Composer Mark Adamo, whose upcoming opera The Gospel According to Mary Magdalene is set to open next June at San Francisco Opera with Nathan Gunn singing Yeshua (the Hebraic name for Jesus), adds that for composers there are dramaturgical challenges with telling such a story. “I don’t know if there was a particular taboo of showing Jesus onstage, but I think that even as late as the 19th century, the assumption was that he was a divine figure; that you really were showing God,” he said. “The ordinary rules of the characterization of historical figures didn’t apply.” (Interestingly enough, Mary Magdalene is getting ample play in California; John Adams's oratorio, The Gospel According to the Other Mary is to be performed in concert version by the Los Angeles Philharmonic at the end of this month.)
Prior to the mid-20th century, there were some attempts at giving Jesus the operatic treatment. Massenet features him in his 1872 oratorio, Marie-Magdeleine, based on Ernest Renan’s 1863 play La vie die Jésus. It perhaps was too much too soon, however, as, in its own time, scandalized audiences took the work to imply a physical relationship between Jesus and Mary Magdalene (heck, that’s a concept that still ruffles feathers today in the Dan Brown world). While Marie-Magdeleine is now a relative rarity, it influenced Tchaikovsky, who was so moved by Massenet’s retelling of the crucifixion that he wrote his own set of romances inspired by the work.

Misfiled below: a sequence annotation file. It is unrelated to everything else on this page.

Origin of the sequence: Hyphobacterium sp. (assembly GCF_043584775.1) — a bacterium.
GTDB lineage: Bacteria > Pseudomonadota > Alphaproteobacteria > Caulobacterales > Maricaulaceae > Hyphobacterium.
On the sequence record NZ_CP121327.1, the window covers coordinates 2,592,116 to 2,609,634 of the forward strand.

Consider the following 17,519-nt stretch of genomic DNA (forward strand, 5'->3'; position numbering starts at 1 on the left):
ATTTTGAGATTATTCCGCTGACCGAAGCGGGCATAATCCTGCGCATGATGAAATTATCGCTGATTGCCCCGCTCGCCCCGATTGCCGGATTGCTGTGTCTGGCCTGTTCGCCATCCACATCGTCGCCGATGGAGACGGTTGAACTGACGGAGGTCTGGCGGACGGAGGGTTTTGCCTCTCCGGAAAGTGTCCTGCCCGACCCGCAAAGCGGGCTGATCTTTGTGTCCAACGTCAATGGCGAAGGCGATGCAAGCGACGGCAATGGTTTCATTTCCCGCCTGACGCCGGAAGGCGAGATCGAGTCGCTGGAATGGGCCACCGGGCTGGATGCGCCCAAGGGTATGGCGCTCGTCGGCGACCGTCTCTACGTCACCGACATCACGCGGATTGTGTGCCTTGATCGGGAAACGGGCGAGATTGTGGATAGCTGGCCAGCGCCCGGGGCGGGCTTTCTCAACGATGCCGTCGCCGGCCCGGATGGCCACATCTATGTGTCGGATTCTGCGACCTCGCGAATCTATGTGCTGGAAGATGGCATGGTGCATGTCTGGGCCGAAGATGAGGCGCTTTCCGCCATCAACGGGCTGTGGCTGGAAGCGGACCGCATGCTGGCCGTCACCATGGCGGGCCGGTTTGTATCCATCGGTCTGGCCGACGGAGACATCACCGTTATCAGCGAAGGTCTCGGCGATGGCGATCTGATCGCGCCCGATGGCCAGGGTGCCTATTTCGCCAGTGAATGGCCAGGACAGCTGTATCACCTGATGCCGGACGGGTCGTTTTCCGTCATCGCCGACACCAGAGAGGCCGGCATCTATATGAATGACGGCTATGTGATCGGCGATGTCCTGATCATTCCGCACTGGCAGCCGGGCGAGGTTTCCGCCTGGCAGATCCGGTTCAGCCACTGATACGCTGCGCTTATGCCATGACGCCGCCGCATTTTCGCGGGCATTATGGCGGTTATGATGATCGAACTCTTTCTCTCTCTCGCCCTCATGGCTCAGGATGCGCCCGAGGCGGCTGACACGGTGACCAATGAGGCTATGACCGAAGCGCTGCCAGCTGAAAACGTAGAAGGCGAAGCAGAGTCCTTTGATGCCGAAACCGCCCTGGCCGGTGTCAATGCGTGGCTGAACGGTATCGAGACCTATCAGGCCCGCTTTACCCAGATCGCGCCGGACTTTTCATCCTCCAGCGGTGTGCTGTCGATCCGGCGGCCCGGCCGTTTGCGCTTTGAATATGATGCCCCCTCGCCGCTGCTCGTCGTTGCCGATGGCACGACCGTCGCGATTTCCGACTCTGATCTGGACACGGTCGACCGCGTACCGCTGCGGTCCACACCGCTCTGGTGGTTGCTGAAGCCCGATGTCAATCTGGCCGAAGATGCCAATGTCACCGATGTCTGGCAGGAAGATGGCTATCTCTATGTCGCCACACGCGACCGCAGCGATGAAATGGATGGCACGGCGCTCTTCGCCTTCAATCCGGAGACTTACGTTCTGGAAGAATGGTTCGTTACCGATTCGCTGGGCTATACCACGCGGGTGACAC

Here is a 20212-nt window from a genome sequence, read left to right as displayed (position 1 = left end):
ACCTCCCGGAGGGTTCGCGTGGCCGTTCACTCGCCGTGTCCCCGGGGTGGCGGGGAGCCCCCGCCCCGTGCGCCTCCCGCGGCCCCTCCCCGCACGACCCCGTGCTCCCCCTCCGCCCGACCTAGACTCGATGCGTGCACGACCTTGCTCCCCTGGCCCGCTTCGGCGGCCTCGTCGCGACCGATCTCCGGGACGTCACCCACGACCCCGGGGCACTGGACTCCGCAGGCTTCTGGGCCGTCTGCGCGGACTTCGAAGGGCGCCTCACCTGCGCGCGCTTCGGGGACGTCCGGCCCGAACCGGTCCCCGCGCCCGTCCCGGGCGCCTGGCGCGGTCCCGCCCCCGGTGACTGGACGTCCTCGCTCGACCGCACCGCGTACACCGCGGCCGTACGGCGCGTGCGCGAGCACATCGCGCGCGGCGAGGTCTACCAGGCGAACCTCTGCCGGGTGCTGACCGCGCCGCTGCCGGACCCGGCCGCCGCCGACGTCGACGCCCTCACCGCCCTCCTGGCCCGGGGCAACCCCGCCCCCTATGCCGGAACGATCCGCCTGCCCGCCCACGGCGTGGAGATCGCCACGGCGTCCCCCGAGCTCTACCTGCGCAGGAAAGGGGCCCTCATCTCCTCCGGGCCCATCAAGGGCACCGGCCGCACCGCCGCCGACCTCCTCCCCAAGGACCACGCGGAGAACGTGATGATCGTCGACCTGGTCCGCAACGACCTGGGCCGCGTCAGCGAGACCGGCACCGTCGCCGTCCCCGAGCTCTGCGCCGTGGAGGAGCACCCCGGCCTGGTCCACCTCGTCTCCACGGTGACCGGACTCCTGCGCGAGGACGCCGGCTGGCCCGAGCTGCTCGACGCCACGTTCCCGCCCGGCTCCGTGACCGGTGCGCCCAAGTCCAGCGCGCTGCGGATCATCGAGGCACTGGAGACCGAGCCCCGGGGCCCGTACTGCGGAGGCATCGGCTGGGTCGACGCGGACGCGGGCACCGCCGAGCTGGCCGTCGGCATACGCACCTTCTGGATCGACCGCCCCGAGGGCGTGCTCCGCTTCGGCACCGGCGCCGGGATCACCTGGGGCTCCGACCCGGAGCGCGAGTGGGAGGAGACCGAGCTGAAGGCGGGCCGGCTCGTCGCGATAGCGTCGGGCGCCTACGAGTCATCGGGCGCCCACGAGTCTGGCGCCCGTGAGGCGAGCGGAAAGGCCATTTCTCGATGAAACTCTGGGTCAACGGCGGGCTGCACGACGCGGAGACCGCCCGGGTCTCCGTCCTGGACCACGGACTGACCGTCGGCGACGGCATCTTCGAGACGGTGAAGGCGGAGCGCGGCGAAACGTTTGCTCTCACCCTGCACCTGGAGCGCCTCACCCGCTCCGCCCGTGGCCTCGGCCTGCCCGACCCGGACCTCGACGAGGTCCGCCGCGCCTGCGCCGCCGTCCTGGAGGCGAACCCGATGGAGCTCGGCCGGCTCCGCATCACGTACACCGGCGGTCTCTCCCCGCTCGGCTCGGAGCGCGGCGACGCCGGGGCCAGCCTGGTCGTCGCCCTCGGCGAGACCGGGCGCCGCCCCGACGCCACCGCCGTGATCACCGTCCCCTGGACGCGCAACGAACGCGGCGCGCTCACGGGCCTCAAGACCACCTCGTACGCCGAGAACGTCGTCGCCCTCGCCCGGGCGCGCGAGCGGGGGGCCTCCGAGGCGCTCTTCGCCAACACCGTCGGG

Adamo notes that Wagner, too, had looked at the life and teachings of Jesus as opera fodder before turning to Parsifal. And while he didn’t have the audacity to tackle the subject, Wagnerian essayist and composer Gabriel von Wayditch picked up the thread with 1918’s Jesus Before Herod. The Hungarian composer and librettist, with a work that reflects his wide-ranging interests in Christianity, Hinduism, Zoroastrianism and Platonic philosophy, may therefore go down as the first to write a true-to-form opera about Jesus, although the title character ironically never sings.
With the Second Vatican Council in the 1960s, Wachner explains that there came an “attempt to not necessarily secularize the story [of Jesus] but to make it more accessible. So therefore it became with translations of the Bible stories that were more readily approachable and the Mass going from Latin to the vernacular. That all makes the Jesus story more everyday-person talk. So therefore it becomes something that you can touch in the creative realm.”